Wherever and whenever a Muslim has conducted a terrorist attack or exhibited any type of radicalism or fanatical behaviour, it is only because he or she has deviated entirely from Islam’s teachings. Such people, and such acts, serve only to defame and besmirch the pure name of Islam. In the very first chapter of the Holy Quran, Allah the Almighty has proclaimed that He is the ‘Lord of All the Worlds’, Who provides for and sustains all mankind.
This means that God is the Provider and Sustainer of all people, irrespective of their faith or beliefs. Due to the grace and benevolence of God Almighty, even those who deny His existence or have no religion are reaping the blessings and fruits of this world. Accordingly, where the Quran declares Allah the Almighty to be the ‘Lord of All, the Worlds’, it also proclaims Him to be the Gracious and Merciful. Similarly, in the Holy Quran, Allah the Almighty has proclaimed the Founder of Islam, the Holy Prophet Muhammad (sa) as a ‘mercy for all mankind’.
Without a shadow of a doubt, at every moment of his life, the Prophet of Islam (sa) manifest immense love and respect for all people. His pure and noble heart was filled with compassion and, at all times, he sought the betterment of mankind and strived to alleviate the suffering of others. He taught his followers to respect and value all humanity. For example, on one occasion, the Holy Prophet Muhammad (sa) was sitting down, but immediately stood up as a mark of respect when he observed a funeral procession pass by. Upon this, one of his companions mentioned that the deceased was a Jewish person and not a Muslim. Hearing this, the Prophet of Islam (sa) asked, was he not a human?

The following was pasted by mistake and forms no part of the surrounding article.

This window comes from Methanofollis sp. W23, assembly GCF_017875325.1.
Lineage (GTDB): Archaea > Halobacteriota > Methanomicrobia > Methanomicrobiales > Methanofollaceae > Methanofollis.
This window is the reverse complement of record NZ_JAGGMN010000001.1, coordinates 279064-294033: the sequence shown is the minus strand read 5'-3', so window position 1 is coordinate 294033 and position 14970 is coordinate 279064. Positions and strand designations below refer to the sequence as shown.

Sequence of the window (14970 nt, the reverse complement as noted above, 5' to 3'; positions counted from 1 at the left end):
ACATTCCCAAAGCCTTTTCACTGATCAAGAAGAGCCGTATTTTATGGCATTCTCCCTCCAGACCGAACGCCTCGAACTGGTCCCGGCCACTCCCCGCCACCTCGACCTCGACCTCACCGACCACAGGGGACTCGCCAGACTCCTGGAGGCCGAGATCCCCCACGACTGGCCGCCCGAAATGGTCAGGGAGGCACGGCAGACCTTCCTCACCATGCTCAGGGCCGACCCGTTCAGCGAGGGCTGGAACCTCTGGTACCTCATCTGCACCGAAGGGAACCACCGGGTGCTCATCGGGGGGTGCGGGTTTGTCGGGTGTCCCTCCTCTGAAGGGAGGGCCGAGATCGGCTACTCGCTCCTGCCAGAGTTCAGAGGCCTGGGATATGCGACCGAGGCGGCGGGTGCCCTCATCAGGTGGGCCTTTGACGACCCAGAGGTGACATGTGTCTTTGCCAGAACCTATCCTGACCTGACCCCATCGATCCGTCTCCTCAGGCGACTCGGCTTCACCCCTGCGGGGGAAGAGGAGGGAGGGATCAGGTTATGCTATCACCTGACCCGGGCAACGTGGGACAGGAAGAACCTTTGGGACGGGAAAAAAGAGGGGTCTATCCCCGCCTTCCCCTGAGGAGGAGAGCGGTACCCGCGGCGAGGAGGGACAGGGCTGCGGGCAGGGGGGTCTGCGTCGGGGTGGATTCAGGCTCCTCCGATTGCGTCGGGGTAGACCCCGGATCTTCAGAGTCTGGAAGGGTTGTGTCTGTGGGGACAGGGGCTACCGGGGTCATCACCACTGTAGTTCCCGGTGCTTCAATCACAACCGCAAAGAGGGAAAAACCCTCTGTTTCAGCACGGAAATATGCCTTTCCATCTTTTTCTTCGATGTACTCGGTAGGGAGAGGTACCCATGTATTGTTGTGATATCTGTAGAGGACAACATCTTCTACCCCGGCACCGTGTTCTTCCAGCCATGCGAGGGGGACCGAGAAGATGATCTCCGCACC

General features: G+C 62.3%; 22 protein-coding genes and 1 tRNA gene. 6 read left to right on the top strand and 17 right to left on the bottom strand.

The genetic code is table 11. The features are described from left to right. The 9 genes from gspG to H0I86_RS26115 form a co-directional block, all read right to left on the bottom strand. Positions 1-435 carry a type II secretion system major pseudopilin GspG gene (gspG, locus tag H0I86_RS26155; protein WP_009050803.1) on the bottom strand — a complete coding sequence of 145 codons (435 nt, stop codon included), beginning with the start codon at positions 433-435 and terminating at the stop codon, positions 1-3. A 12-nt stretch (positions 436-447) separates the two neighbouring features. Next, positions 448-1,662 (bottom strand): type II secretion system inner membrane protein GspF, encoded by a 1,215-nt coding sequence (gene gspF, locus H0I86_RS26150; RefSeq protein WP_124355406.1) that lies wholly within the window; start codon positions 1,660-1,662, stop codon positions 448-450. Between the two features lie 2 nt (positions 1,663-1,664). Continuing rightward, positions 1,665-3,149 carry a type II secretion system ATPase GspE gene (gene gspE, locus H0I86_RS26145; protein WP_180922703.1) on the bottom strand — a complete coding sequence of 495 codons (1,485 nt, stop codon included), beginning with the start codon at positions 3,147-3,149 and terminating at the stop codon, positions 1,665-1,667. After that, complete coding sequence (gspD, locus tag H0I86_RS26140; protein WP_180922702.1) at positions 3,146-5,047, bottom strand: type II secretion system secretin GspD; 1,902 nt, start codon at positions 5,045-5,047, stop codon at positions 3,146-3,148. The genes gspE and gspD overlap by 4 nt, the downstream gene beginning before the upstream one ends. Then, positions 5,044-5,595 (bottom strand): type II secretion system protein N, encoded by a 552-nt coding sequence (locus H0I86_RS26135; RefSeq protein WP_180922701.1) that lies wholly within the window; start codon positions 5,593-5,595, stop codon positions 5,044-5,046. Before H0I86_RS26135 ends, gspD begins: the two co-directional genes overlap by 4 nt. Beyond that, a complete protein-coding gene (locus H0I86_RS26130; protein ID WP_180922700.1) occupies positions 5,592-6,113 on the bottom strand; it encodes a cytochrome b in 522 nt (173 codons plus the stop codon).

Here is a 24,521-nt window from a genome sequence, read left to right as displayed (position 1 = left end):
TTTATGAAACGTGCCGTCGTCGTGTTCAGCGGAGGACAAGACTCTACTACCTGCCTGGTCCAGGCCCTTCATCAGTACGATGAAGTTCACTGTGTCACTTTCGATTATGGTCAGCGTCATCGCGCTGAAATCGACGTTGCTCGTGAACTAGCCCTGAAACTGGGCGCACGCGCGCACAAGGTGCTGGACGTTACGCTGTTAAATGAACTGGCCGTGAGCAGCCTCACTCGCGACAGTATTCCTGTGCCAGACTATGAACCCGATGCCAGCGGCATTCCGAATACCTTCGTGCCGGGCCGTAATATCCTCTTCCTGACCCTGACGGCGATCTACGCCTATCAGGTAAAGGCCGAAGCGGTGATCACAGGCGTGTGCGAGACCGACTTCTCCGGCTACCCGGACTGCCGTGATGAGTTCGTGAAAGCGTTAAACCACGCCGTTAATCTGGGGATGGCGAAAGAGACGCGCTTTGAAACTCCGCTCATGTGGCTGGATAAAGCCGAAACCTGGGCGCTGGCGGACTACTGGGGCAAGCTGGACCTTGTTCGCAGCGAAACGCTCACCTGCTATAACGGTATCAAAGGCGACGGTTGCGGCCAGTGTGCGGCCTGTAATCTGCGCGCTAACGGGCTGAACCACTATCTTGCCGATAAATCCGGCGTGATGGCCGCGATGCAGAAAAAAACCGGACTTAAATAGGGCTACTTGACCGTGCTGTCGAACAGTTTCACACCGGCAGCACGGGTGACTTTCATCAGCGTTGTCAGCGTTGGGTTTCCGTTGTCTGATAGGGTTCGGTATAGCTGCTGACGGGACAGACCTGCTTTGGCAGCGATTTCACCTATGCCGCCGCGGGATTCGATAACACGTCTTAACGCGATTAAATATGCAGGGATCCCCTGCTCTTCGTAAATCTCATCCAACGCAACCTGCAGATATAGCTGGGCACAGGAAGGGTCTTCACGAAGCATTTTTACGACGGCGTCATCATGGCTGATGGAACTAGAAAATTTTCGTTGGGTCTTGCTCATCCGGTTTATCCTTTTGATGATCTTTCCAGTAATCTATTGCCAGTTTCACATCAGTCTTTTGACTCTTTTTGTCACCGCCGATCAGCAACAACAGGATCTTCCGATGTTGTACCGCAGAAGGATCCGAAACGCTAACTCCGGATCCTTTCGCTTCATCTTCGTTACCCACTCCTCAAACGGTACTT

This reflected the love in his heart for all humanity. It also manifests how he guided his followers towards treating the people of all religions and beliefs with compassion and being sensitive and respectful to their feelings and needs. Furthermore, many people question whether Islam advocates freedom of religion. To answer this, let me present another incident from the time of the Holy Prophet Muhammad (sa).
Once, a delegation of Christians from the Arab city of Najran came to meet the Holy Prophet Muhammad (sa) in Madinah. After some time, the Christians became restless and so the Holy Prophet (sa) enquired if something was wrong. In response, the Christians informed him that it was time for their worship, but they did not have an appropriate place to perform their prayers or rituals. Upon this, the Prophet of Islam (sa) invited the Christians to worship in his own mosque in Madinah, according to their traditions and ways.